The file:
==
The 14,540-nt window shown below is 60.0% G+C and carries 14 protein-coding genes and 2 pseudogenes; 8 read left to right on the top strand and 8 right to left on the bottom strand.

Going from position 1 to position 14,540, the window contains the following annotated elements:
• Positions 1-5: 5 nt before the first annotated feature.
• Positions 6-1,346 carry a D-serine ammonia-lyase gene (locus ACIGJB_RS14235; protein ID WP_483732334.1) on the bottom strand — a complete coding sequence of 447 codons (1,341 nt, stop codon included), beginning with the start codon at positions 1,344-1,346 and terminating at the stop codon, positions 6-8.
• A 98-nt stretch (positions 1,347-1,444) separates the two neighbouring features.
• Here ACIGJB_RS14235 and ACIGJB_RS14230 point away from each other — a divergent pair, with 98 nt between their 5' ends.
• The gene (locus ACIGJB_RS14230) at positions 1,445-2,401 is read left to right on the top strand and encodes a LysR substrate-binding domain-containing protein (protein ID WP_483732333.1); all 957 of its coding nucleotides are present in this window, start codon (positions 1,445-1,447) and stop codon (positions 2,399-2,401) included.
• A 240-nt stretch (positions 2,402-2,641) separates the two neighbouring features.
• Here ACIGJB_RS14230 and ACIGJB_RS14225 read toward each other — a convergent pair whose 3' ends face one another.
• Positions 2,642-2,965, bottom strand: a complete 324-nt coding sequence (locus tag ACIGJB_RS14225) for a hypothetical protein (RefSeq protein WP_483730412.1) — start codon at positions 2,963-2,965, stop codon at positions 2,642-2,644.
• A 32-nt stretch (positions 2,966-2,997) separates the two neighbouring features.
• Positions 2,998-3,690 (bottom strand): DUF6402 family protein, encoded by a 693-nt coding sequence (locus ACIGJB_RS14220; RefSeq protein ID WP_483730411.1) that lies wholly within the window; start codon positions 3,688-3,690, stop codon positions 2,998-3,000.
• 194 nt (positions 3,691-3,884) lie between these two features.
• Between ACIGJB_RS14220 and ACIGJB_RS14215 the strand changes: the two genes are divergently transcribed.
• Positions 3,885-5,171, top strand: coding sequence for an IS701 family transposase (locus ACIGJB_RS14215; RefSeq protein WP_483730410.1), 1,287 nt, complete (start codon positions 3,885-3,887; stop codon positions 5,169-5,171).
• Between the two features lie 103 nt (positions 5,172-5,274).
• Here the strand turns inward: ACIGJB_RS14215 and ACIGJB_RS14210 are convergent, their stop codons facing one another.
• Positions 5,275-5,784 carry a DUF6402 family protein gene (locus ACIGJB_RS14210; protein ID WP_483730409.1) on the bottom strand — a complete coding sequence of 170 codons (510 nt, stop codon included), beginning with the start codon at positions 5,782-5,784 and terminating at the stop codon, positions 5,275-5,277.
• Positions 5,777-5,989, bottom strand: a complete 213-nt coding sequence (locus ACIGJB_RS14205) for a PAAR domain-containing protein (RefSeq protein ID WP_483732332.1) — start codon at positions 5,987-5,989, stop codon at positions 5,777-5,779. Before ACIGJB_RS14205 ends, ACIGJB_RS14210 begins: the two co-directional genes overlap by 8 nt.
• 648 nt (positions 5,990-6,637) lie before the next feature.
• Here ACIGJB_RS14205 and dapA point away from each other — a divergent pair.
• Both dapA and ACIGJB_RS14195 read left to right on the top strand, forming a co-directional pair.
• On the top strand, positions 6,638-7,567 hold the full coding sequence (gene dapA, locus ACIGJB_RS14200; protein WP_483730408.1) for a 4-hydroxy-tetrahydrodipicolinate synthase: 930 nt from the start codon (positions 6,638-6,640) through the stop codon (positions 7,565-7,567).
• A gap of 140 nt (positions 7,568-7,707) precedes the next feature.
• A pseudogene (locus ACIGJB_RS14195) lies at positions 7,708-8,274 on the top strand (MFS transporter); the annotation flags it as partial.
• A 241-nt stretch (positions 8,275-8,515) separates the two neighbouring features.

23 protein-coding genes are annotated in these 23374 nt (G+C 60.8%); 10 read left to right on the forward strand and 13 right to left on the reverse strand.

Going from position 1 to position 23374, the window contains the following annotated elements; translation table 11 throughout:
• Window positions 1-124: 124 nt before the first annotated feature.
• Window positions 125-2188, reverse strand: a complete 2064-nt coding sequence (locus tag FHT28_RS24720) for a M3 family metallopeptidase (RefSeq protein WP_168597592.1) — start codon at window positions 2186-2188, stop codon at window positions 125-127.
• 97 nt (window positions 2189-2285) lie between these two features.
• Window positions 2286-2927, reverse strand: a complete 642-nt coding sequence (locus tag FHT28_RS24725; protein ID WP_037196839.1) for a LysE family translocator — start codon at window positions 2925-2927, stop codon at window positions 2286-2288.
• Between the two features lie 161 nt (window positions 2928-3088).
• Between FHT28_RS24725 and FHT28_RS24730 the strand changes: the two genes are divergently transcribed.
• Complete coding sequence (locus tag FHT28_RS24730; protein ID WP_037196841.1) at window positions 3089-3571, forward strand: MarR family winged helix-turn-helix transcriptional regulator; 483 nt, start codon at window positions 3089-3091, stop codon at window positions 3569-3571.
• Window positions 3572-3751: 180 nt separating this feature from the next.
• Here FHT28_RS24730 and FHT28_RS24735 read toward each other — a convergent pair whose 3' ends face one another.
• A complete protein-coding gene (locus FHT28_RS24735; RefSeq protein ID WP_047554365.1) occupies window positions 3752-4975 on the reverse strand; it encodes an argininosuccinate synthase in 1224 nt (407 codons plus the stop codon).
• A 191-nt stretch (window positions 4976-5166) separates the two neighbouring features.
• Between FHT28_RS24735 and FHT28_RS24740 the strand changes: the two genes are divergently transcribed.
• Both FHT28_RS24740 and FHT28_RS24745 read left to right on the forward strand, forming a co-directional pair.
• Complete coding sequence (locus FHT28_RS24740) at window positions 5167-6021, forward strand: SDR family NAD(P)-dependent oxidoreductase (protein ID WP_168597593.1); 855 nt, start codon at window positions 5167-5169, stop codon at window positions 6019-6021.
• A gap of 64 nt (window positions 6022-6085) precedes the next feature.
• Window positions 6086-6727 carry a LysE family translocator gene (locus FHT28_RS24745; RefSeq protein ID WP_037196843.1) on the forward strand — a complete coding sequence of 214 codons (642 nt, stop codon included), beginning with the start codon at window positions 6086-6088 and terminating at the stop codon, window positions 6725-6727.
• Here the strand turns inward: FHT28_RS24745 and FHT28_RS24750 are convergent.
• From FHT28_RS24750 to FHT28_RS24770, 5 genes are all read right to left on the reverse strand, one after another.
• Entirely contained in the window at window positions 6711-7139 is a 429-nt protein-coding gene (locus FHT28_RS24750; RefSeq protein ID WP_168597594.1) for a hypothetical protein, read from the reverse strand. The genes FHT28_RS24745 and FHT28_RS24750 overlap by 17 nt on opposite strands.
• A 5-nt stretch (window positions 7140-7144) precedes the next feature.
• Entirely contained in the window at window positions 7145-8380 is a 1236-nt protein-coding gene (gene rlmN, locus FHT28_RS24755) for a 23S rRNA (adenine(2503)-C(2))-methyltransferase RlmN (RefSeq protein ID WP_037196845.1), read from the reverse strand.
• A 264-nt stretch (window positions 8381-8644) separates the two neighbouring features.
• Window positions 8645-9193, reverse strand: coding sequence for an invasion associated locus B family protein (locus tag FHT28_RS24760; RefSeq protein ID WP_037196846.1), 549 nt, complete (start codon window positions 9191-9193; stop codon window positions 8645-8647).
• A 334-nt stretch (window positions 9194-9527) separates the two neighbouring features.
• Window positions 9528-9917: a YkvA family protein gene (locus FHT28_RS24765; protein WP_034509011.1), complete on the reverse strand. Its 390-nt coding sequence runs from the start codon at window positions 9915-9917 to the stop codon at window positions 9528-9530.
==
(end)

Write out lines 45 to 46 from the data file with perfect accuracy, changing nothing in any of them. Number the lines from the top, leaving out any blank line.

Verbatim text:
• Here the strand turns inward: FHT28_RS24745 and FHT28_RS24750 are convergent.
• From FHT28_RS24750 to FHT28_RS24770, 5 genes are all read right to left on the reverse strand, one after another.